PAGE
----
COVID-19 can inflict days of misery even on people who don’t develop serious illness. Now trial data shows an antiviral called ensitrelvir shortens symptoms of mild to moderate COVID-19 by about a day – and is the first drug to statistically significantly reduce the number of days of testing positive for SARS -CoV-2.
The drug’s maker, Shionogi in Osaka, Japan, says the data also shows ensitrelvir has the potential to prevent long COVID. But scientists are skeptical of this claim and criticize the design of the clinical trial. The research was presented at the Conference on Retroviruses and Opportunistic Infections (CROI) in Seattle, Washington on Feb. 21, and has not yet been peer-reviewed.
Two oral antivirals are already widely used to treat COVID-19: Paxlovid (nirmatrelvir/ritonavir) and molnupiravir. Both target people at high risk of serious illness. But ensitrelvir has been tested in people at all risk levels, which could have implications for its use in low-risk people. No drug has been conclusively shown to reduce the risk of long COVID, although preliminary evidence suggests Paxlovid may have this effect.
A COVID cough pill
Organizers of the ensitrelvir trial surveyed about 1,200 people, with the primary goal of determining whether the drug could speed recovery. The results showed that participants who took 125-milligram ensitrelvir pills recovered from five specific symptoms — stuffy or runny nose, sore throat, cough, feeling hot or feverish, and lack of energy or fatigue — about 24 hours earlier than those in the control group.
Participants who took the 125 milligram dose also tested negative for SARS-CoV-2 about 29 hours earlier than those who took a placebo. According to Shionogi, the study was the first to show a statistically significant reduction in the time to a negative test result.
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A subset of participants were asked about their COVID-19 symptoms three and six months after trial enrollment as well as during their period of acute infection. Those who reported two or more of the same symptoms at least twice in a row during this period were defined as having developed long COVID. Participants who had a relatively high number of symptoms in the early stages of the disease had a 14% risk of developing long COVID if they took the antiviral, compared to a 26% risk for similar participants in the placebo group. . This led Shionogi to conclude that participants who received ensitrelvir had a reduced risk of developing long-lasting COVID.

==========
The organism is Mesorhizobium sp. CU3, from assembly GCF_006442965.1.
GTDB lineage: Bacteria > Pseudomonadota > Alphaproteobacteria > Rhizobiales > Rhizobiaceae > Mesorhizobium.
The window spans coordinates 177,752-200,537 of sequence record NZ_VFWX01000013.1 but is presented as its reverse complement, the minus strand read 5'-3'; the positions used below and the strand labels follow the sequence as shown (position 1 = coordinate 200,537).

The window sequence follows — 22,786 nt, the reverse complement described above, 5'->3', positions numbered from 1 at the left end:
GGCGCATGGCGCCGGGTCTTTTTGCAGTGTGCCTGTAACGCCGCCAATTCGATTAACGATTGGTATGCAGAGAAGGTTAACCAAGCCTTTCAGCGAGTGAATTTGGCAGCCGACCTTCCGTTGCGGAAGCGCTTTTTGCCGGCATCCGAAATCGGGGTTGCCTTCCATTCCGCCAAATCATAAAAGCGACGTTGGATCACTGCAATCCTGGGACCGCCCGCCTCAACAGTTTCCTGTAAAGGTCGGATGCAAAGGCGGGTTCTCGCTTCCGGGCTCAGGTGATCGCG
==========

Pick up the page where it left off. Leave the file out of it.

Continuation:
Doubts about the design
But scientists who were not involved in the study point out that the trial was not specifically intended to investigate long-term COVID risk. This means that the pre-trial research plan did not describe any method for analyzing long COVID data.
That means, for example, it’s unclear if Shionogi’s definition of long COVID was determined before the trial began, notes physician Eric Topol, director of the Scripps Research Translational Institute in San Diego, in California. As this was an exploratory phase of the study, it is not possible to draw firm conclusions, he adds.
Simon Portsmouth, clinical development manager at Shionogi in Florham Park, New Jersey, said the company could not specify the long COVID data analysis plan in advance because long COVID was less clearly defined in the past. than today. He says these results, while not definitive, will shape an ongoing trial assessing the effect of ensitrelvir on COVID-19 symptoms.
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Scientists say it’s plausible that antivirals can prevent long COVID. A recent analysis found that people who took Paxlovid had a reduced risk of developing long-lasting COVID compared to those who took no antiviral drugs.1. The study, published as a preprint, has not yet been peer-reviewed. Study co-author Ziyad Al-Aly, head of research and development at the VA St Louis Health Care System in Missouri, says the ensitrelvir data makes him more optimistic that attacking the virus early in an infection “seems to hold the key to reducing the risk of prolonged COVID.
Topol agrees that the data Shionogi has made public supports the idea that antivirals protect against long COVIDs, at least when residual virus is implicated in causing prolonged symptoms.
But there is no consensus that the lingering virus causes long COVID. “It’s entirely possible that the virus has nothing to do with the long COVID,” says Edward Mills, a health researcher at McMaster University in Hamilton, Canada. The long COVID could be caused, for example, by the immune response to the virus, he notes.
The optimal study to determine whether antivirals prevent long COVID would involve selecting only participants whose illness might be caused in part by persistent SARS-CoV-2, says immunologist Danny Altmann of Imperial College London . If scientists don’t separate these people from those whose symptoms don’t have the same cause, the trials could yield “obscure answers,” Altmann says.